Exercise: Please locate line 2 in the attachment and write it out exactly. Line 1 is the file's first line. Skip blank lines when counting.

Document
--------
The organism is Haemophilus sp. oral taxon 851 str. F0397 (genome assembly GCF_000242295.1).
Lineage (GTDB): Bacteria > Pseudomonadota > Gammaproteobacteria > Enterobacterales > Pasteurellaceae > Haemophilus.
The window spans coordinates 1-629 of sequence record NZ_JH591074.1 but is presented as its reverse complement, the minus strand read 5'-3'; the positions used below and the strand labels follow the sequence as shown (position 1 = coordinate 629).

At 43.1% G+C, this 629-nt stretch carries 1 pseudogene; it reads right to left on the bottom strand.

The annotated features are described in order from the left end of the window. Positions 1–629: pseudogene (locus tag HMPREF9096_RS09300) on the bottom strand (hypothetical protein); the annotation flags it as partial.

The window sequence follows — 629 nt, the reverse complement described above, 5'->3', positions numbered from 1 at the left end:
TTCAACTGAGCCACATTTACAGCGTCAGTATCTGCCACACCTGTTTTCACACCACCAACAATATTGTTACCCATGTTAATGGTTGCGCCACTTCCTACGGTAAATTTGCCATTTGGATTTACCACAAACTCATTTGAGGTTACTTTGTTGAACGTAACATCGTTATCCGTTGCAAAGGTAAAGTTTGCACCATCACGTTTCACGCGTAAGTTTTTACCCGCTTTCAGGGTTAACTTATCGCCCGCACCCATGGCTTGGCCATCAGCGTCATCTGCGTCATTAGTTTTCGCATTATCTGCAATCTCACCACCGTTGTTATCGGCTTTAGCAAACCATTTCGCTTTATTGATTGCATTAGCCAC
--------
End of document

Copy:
Lineage (GTDB): Bacteria > Pseudomonadota > Gammaproteobacteria > Enterobacterales > Pasteurellaceae > Haemophilus.